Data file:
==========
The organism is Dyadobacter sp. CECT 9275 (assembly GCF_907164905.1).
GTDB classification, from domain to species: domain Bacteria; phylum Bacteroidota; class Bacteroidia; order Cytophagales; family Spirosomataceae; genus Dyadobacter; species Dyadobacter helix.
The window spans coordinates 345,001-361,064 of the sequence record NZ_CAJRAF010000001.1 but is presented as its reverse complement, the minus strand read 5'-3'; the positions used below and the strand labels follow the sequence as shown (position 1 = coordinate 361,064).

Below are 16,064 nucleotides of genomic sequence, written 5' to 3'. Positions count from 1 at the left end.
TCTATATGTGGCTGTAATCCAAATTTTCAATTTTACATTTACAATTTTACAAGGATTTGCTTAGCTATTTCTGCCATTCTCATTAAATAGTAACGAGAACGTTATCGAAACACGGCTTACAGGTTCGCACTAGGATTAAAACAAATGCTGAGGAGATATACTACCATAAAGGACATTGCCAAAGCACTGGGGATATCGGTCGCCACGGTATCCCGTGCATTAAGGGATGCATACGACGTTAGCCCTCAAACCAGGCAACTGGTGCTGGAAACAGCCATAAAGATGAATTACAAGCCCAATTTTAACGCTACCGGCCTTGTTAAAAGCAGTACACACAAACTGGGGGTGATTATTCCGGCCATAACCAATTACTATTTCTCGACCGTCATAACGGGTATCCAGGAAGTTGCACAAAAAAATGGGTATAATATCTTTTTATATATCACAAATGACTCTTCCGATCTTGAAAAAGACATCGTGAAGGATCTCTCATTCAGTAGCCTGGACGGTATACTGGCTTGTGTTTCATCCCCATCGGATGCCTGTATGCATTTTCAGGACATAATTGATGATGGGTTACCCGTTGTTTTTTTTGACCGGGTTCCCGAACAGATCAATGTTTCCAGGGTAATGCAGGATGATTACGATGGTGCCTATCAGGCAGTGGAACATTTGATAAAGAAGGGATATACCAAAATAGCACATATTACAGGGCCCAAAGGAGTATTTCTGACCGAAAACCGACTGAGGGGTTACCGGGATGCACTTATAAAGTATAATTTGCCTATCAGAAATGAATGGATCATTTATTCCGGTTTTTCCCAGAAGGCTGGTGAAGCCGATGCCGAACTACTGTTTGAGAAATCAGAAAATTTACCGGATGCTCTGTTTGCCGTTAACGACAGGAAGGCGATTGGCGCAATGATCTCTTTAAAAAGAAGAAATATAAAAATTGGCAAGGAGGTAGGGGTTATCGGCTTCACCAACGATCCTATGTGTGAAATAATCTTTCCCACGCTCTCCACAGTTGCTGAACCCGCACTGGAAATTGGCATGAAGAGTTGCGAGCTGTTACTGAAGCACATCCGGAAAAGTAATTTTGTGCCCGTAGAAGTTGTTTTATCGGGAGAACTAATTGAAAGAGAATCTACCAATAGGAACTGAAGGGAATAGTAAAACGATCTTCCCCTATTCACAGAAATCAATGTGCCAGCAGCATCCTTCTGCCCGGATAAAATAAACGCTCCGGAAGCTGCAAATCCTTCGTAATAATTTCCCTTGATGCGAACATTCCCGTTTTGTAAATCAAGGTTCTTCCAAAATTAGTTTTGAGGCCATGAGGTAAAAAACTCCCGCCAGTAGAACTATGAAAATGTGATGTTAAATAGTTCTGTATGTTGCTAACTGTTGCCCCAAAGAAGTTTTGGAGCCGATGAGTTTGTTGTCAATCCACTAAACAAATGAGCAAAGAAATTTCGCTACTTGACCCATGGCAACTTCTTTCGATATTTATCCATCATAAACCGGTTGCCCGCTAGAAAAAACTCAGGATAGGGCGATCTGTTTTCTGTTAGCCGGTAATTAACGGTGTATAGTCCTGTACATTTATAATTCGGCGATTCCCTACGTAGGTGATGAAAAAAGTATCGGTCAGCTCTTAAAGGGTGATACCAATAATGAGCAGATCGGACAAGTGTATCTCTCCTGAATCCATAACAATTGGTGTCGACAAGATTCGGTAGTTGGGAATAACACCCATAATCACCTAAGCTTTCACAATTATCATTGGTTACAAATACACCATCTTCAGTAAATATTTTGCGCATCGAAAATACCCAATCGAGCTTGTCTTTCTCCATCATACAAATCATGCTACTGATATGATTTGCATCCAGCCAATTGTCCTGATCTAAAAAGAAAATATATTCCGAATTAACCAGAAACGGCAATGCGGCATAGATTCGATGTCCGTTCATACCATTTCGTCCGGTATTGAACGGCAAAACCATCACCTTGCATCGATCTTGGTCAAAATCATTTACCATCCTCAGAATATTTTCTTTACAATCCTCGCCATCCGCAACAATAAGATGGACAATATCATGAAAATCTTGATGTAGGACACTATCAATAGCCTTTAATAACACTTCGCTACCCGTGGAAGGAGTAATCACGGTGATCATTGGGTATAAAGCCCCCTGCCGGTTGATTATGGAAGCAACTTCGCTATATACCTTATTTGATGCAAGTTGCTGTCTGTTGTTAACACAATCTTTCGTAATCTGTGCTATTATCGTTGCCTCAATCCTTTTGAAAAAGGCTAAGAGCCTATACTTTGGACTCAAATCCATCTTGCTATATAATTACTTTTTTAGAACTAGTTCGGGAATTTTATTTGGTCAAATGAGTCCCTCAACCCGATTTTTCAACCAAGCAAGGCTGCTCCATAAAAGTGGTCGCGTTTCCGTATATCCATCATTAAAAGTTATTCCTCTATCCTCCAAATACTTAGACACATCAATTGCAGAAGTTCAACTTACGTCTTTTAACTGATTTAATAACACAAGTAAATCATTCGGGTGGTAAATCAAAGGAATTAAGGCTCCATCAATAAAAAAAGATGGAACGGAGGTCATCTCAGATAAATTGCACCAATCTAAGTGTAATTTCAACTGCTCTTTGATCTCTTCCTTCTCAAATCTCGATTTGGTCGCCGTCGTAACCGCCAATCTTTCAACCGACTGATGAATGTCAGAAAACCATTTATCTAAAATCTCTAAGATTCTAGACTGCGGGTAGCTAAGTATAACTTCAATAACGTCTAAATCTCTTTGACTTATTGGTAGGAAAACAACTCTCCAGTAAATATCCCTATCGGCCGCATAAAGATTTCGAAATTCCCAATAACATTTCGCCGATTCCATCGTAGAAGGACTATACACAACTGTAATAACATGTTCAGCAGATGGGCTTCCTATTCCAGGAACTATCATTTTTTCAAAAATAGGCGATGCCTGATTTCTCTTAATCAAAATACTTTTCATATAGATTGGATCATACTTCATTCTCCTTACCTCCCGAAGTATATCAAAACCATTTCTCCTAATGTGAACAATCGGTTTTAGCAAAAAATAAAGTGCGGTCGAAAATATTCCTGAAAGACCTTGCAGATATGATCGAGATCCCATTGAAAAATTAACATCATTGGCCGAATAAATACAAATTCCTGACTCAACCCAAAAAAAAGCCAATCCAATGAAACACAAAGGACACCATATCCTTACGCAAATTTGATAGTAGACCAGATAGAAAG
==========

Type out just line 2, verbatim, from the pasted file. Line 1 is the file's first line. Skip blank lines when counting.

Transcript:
GTDB classification, from domain to species: domain Bacteria; phylum Bacteroidota; class Bacteroidia; order Cytophagales; family Spirosomataceae; genus Dyadobacter; species Dyadobacter helix.